To date, Oxygen has been translated into 16 languages, which brings me to a final point that applies also to all the other six plays I have since written. Are contemporary plays solely suited for occasional presentation on the stage or are they also texts that merit to be read on their own like a standard book? In other words are they solely to be used in «show, don’t tell» fashion on the stage or also in a «tell, don’t just show» manner within the covers of a book, something that is generally only done in canonical plays by classical authors like Shakespeare, Schiller or Molière? I am a firm believer that some contemporary plays merit such double exposure and that Oxygen —now published in book form in eight languages (see for instance Djerassi & Hoffmann, 2001)— falls into that category.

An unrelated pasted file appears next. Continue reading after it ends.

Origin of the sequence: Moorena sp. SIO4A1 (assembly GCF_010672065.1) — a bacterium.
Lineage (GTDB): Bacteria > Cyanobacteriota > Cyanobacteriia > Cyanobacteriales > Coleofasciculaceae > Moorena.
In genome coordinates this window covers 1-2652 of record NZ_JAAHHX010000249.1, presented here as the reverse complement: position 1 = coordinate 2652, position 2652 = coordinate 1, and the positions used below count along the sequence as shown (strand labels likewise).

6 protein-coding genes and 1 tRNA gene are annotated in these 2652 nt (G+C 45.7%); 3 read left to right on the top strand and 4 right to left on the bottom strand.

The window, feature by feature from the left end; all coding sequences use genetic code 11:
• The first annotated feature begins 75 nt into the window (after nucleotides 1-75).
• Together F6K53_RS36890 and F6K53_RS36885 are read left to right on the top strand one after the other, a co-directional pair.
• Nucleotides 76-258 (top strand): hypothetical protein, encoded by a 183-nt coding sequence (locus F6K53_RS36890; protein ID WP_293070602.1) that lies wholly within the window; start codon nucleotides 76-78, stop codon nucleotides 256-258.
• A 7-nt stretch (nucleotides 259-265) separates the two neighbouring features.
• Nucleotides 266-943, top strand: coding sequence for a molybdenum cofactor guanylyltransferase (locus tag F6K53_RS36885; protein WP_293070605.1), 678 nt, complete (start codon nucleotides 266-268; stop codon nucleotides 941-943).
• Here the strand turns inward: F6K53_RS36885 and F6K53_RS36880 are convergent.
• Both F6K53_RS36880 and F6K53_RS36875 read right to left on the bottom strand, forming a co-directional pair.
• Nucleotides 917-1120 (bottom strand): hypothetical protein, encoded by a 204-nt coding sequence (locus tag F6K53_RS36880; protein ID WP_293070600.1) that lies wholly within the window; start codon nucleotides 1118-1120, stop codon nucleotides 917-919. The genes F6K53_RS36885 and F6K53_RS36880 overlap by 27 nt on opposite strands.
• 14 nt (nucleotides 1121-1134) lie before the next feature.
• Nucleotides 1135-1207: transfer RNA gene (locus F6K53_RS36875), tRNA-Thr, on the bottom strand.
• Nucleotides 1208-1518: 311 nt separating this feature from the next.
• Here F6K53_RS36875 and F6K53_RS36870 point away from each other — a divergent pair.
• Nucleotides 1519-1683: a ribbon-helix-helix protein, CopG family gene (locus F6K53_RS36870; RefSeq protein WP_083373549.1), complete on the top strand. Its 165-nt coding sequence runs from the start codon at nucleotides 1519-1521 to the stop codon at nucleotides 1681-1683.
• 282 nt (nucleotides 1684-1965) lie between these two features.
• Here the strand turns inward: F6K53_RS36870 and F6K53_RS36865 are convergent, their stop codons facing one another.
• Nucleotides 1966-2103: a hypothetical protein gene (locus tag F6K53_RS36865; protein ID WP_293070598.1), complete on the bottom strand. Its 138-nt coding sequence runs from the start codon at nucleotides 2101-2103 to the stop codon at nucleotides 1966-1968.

Djerassi, C., 2001. La píldora de este hombre: Reflexiones en torno al 50 aniversario de la píldora. Fondo de Cultura Económica. Mèxic, DF.
Djerassi, C., 2002. Inmaculada concepción furtiva: El sexo en la era de la reproducción mecánica. Fondo de Cultura Económica. Mèxic, DF.
Djerassi, C., 2003. NO. Fondo de Cultura Económica. Mèxic, DF.
Djerassi, C., 2010. Cuatro judíos en el Parnaso—Una Conversación. Capital Intelectual, Buenos Aires.
Djerassi, C., i Hoffmann, R., 2003. Oxígeno. Fondo de Cultura Económica. Mèxic, DF.
Zehelein, E-S., 2009. Science: Dramatic. Science Plays in America and Great Britain, 1990 – 2007. Universitätsverlag Winter. Heidelberg.